Chicago teenagers listened in awe Monday as a black veteran explained how he was treated while serving in theU.S. Air Force sixty years ago — and how it still haunts him.
Because it was a day of service honoringMartin Luther King Jr., the conversation between the high school students in the After School Matters program and a senior from the Jesse Brown VA Medical Center naturally shifted toward race relations.
Harold Bellamy, 78, who from 1951 to 1955 was stationed stateside onU.S. militarybases — mostly in the South — recalled how he wasn't allowed on certain buses in South Carolina, Georgia and Louisiana, and how he was turned away from a bowling alley because of the color of his skin.
It wasn't until years later Bellamy said he was able to deal with the emotions he felt at that time.
"It took me 49 years to re-live my experiences," he said, adding that just last year he was upset by having to leave a bowling alley due to overcrowding.
The discussion at the Chicago Cultural Center is part of the statewide Generations Serving Generations program, in which students will spend the next several months recording stories of World War II veterans.
Joyce Gallagher, director of the Chicago Area Agency on Aging, said the program is intended to develop a mutual understanding between generations, and fits in with King's message of community service.
The project will also give the voices of an aging generation of veterans a permanent historical record, said John Holton, director of the Illinois Department on Aging.
"Unfortunately, we lose veterans every day, and we lose their stories," he said.
Elizabeth Ortiz, a 16-year-old junior at Perspectives Charter School, said she was excited to begin the project and was moved by Bellamy's account of military service.
"I felt emotional with him," she said. "I have an uncle who is a veteran. I wondered why he never talked about what he went through."
Jada Rouselle, a 16-year-old sophomore at Young Women's Leadership Charter School, said Monday was the first time she's talked face-to-face with a veteran. It was rewarding "to hear and feel his emotion," she said.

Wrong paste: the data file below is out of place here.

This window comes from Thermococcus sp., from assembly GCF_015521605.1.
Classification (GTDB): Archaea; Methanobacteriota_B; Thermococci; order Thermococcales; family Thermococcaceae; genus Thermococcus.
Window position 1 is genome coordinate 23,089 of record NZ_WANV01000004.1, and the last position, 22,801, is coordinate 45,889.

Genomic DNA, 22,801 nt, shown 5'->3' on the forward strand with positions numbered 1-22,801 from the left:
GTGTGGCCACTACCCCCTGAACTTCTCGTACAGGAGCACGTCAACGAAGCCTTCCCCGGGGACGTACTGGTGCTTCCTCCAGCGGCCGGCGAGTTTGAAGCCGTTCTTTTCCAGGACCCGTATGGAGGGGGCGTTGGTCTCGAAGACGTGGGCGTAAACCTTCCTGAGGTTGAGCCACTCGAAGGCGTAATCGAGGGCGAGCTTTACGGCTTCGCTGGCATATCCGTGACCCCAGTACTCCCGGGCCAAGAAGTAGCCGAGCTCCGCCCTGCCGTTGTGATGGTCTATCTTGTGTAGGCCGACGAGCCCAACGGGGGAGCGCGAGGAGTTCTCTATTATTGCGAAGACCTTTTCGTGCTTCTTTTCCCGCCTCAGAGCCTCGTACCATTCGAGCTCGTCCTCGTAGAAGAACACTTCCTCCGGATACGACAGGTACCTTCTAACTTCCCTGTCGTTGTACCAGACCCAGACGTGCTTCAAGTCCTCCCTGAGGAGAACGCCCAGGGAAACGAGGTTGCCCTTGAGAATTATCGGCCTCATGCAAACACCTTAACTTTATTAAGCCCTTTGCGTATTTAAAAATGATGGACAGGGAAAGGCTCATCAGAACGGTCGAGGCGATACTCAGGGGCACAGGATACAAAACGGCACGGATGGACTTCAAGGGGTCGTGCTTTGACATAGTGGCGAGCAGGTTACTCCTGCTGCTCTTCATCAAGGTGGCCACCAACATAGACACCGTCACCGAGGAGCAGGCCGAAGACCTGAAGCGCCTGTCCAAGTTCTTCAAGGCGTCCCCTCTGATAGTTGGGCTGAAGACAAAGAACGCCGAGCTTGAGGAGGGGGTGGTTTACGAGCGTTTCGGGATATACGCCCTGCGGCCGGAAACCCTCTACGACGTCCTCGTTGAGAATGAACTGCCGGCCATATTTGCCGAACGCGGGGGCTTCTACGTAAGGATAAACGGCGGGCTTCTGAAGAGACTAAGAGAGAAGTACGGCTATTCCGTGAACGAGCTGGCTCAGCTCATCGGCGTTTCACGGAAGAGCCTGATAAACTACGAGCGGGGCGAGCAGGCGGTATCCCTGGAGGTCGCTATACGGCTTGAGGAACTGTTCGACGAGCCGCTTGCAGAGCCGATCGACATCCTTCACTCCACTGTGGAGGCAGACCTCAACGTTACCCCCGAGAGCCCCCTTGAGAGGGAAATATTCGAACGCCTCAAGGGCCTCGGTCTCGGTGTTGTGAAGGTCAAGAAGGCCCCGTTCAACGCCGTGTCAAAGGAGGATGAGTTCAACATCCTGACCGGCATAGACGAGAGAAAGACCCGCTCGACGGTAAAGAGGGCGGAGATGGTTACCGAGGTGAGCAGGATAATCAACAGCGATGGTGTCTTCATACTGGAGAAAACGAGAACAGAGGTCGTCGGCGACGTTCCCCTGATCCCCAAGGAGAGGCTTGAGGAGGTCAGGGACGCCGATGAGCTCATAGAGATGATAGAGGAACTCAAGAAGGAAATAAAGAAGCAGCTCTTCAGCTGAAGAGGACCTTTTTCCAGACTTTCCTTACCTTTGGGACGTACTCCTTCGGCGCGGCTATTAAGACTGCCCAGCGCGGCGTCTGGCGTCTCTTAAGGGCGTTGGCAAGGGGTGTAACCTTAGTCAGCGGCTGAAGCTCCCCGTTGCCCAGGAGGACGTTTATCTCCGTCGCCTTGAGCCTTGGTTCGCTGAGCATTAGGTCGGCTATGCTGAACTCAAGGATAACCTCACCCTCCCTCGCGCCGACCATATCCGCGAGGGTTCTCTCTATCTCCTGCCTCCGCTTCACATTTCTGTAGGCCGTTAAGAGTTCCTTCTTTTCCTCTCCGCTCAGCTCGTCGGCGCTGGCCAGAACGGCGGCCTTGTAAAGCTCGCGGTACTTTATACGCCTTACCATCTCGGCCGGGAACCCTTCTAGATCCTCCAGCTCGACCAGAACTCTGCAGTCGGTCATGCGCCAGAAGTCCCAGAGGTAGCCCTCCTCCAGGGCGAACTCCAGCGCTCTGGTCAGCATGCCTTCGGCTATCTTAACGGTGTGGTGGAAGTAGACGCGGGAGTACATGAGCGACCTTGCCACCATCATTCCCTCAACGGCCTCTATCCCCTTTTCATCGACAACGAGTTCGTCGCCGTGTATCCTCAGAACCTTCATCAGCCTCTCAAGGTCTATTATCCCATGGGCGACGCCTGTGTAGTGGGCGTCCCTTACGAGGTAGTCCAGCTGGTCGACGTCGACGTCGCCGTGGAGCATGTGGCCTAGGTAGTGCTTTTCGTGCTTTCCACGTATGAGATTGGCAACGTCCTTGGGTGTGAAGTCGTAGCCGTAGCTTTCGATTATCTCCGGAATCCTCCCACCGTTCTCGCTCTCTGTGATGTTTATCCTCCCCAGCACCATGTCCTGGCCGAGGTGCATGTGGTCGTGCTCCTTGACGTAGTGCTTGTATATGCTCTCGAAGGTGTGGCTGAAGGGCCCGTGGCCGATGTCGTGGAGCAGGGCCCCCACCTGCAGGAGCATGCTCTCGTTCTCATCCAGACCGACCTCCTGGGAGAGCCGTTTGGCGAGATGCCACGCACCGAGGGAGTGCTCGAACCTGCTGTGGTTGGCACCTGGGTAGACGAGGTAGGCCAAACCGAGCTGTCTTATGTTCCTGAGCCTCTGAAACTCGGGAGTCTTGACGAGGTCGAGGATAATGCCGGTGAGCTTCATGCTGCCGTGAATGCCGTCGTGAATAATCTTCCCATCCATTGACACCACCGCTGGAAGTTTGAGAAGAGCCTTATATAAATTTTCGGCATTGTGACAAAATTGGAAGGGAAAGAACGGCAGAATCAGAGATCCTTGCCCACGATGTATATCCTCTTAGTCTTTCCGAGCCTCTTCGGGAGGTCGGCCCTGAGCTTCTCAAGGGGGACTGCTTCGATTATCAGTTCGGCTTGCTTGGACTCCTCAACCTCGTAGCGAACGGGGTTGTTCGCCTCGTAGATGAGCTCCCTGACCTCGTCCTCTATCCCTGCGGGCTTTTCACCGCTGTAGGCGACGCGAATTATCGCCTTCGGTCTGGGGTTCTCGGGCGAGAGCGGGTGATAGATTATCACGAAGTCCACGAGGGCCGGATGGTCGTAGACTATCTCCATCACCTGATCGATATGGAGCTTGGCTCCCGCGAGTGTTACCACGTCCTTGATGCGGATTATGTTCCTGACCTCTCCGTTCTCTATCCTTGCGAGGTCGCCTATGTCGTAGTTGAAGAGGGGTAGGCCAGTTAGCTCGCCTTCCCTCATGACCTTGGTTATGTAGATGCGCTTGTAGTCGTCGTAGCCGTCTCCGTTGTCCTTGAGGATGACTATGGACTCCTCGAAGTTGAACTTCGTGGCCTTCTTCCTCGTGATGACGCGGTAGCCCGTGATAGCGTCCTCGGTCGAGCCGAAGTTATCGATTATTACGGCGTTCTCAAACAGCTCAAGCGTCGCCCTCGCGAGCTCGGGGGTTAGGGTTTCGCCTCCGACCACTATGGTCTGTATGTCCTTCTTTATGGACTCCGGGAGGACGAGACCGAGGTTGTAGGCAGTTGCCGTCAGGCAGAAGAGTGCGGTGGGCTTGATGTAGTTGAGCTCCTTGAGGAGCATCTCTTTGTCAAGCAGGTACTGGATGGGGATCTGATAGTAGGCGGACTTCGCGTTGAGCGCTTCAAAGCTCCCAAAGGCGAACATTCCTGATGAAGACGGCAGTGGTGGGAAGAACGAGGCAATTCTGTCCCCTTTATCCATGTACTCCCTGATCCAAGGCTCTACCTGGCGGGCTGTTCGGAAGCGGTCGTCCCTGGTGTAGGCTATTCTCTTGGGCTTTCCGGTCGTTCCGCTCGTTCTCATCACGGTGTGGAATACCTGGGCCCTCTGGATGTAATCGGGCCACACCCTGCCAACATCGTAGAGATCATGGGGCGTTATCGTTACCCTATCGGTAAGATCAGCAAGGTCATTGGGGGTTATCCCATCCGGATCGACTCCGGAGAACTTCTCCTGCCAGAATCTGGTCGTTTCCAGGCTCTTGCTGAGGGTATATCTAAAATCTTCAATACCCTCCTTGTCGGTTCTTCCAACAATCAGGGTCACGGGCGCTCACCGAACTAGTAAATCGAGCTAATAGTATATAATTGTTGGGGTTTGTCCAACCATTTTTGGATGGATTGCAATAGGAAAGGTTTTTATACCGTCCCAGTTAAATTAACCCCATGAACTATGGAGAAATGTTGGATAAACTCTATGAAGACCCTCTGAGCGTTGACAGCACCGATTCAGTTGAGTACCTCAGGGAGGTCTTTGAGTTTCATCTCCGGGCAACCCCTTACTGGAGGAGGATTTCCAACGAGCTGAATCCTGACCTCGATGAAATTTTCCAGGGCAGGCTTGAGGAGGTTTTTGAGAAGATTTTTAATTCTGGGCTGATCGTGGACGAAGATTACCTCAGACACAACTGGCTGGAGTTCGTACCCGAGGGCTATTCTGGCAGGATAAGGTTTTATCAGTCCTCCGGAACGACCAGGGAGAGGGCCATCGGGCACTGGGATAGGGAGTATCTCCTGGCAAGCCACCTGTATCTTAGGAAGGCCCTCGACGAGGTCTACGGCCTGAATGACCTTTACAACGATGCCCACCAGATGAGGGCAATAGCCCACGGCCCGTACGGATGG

Forming a relationship between teenagers and the senior veterans is "extremely important" because there often aren't opportunities for the groups to interact, said Tobias Emms, director of programs at After School Matters.
"They're going to learn a lot from each other," he said.
The upcoming project will reward veterans as much as the teens, said Jason Ferguson, 46, a recreational therapist at Jesse Brown. A veteran himself, Ferguson said talking about war experiences is healing.
In another Chicago event honoring King on Monday, Gov. Pat Quinn joined several politicians at a breakfast hosted by the Rainbow/PUSH Coalition, which raised scholarship money for students across the country.
The Democratic governor said it was a fitting cause to honor the late civil rights leader, who was assassinated in Memphis on April 4, 1968.
"We know that Dr. King was an educated man, he believed in education, he believed in children and going to school," Quinn said. "And so giving money here today for scholarships, I think, is a very important cause."
Quinn told of his visit to Resurrection City when he was a freshman at Georgetown University in 1968, the name given to the encampment set up by King's followers on the National Mall to bring attention to the plight of the nation's poor.
Tribune reporters Monique Garcia and Alexandra Chachkevitch contributed.Copyright © 2014, The Baltimore Sun